The independent film business is broken. The entertainment banking business is broken. The global film markets are overly flooded with content. And most depressing of all, no one cares about your film…yet.
These polite truths illustrate how a shifting paradigm driven by innovation has concluded in negative results.
1. Technology – camera technology is moving faster than content innovation. Meaning, cheaper bottom line costs. Leading to increased supply of product. Resulting in a flooded global market place. Period.
2. Efficiency divided by cost – every industry, whether you wear a hard hat or hoodie to work, has been effected by the economic reality that efficiency has exponentially increased while wages have remained constant. While guilds & labor mandates do their darnedest to keep up with the changing economy – they are likened to governmental authorities working to enact legislation over a cause that has already pivoted.
3. Global markets – now that a filmmaker can digitally write, cast, crew, shoot, edit and release content, we aren’t too far away from one-click content submission uploading — all but collapsing the current international market places (see Avi Lerner’s discussion from the AFM panel in 2014).
The fragmentation (how many middle men does one industry need?) of each of these elements has caused the independent film business to become difficult to navigate, challenging to decipher and all but impossible to profit. The underlying assumption that the world needs 8,000 independent films (the projected release figure for 2014) is just one of many elements that have accelerated this downfall while technology drives costs down — allowing more and more filmmakers to enter the space. Today, if you can scrape together $50,000 you can produce a feature film that has some ability to reach audiences in the international film markets.
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If the film business were (as the classic economic example states) an industry for the production & distribution of widgets, no economist would be able to determine why the business continues to function year over year. While the international film audience base continues to grow – do audiences really need 50+ Michael Madsen films per AFM?
Economics demands that with changing marketplaces any production (whether it be widgets or blockbusters) must pivot. Lowering budgets, casting talent for international recoupment and finding creative solutions for financing all detail the daily routines producers have become accustomed with. But what happens when all of these mandates are fulfilled and the film still fails to recoup? What is the pre-sales figures are inaccurate? What if the tax incentives come back light due to adjusted in-state spend? And what happens when the sagging indie box office figures all but evaporate?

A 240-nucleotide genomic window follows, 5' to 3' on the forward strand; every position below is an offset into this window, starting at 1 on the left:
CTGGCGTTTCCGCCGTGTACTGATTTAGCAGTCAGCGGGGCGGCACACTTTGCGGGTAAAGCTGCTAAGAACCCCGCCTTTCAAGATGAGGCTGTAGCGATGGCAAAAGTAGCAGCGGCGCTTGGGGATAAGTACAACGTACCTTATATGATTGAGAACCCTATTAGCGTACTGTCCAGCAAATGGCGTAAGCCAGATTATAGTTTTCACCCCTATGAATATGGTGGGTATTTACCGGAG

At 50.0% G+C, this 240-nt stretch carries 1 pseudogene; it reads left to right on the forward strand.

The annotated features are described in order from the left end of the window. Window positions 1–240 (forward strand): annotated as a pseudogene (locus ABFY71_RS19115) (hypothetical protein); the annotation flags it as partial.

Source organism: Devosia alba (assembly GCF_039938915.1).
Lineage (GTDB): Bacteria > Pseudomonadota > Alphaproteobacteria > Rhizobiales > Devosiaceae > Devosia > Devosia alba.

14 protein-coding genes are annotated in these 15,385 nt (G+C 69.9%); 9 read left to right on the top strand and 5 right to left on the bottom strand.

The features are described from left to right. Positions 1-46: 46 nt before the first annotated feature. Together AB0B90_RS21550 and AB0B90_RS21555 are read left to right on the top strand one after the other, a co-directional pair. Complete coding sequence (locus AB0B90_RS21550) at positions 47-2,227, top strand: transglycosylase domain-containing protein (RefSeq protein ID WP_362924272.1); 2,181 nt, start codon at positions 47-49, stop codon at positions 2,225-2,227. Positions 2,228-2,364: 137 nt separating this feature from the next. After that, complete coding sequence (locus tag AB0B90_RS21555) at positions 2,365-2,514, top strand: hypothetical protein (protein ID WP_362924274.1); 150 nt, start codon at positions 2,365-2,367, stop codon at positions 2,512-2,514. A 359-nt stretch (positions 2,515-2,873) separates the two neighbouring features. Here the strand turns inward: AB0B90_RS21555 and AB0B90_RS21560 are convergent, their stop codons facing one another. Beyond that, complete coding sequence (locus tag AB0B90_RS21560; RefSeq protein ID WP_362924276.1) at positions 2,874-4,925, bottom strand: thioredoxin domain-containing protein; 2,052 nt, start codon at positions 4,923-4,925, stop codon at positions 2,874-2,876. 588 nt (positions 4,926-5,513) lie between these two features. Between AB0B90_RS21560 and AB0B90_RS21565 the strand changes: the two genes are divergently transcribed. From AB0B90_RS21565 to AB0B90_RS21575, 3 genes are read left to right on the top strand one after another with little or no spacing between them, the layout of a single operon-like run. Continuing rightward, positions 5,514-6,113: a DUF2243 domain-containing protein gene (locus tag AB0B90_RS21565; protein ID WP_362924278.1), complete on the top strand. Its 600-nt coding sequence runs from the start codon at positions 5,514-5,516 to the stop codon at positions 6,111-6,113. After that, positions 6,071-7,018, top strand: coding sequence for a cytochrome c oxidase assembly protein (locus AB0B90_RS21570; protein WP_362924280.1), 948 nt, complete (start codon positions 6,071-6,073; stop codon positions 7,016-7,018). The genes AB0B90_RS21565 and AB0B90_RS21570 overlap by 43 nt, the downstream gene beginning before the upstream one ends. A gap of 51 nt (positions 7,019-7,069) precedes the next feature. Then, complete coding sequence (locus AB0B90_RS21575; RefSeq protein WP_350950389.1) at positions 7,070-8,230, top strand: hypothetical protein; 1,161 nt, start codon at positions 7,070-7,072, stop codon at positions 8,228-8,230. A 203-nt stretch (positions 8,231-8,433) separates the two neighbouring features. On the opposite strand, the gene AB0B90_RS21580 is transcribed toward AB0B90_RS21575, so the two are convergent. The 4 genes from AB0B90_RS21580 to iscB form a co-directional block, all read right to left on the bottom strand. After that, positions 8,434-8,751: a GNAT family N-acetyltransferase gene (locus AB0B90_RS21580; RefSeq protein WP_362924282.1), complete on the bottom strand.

These scenarios offer the most interesting look at how and why the film business is a stand-alone structure unlike any other. Even in these scenarios whereby economic profit is impossible — the product continues to not continue but to rise in production. The classic reveal that investors want to “rub elbows” and enjoy the sexy-appeal that comes along with film investing create an entirely new case study – again, unlike any other economic institution or investing class.
Recently, during a meeting at a top agency’s financing department, I caught myself finding it normal for the discussion to turn from profitability to the ancillary “benefits” of financing a film. Have we really reached a point in film investing where profitability isn’t a primary focus? Again, an economist would liken that to a hobby as opposed to an asset class investment segment — but the rules of economics appear not to apply.
Accepting the fact that profitability is a difficult threshold to achieve and that senior banks have shifted their lending parameters, producers need to continue finding ways to leverage soft equity (pre-sales, tax incentives, mezzanine, etc…) with a structured and beneficial approach to equity investors. Assuming your name isn’t Megan Ellison, you’ll need to find a way to protect your investors through a mix of granting first position against pre-sales, tax incentives and MG’s to said investors (through means of transparency and educating the investor on film financing). Meaning, if a film is set to recoup $100,000 in tax incentives, $200,000 in pre-sales and MG’s a producer is able to accurately and honestly project the return structure on the film — not rocket science but in an industry full of “strange” accounting practices — it goes a long way.
While the appetite for risk at entertainment banks has decreased, producers must wear multiple hats and problem-solve solutions to the age old problem of raising capital. It is no longer enough to simply have agency relationships or to have production expertise — one-trick producers will find difficulty in engaging in the ever-changing landscape that is now requiring capital (both resources and fundamental knowledge) to partake.
As these elements continually shift no one can fully predict the bottom line. Yet if producers remain grounded in the foundation of great filmmaking and sound financing — solid storytelling, proper casting and structured financing — positive results may arise. So while Netflix may shatter the AFM, sales agencies fade into distant memory and senior banks dart for the nearest exits, the foundation of the business will remain as close to the rules of economics as possible through the practice of keeping overhead low, utilizing strong cast and crew relationships and employing financing strategies that lead from development through sales.
Matthew Helderman is the founder of Beverly Hills-based Buffalo 8 Productions – a feature film & commercial production & post-production company; as well as BondIt – a speciality entertainment financing platform for media lending opportunities.
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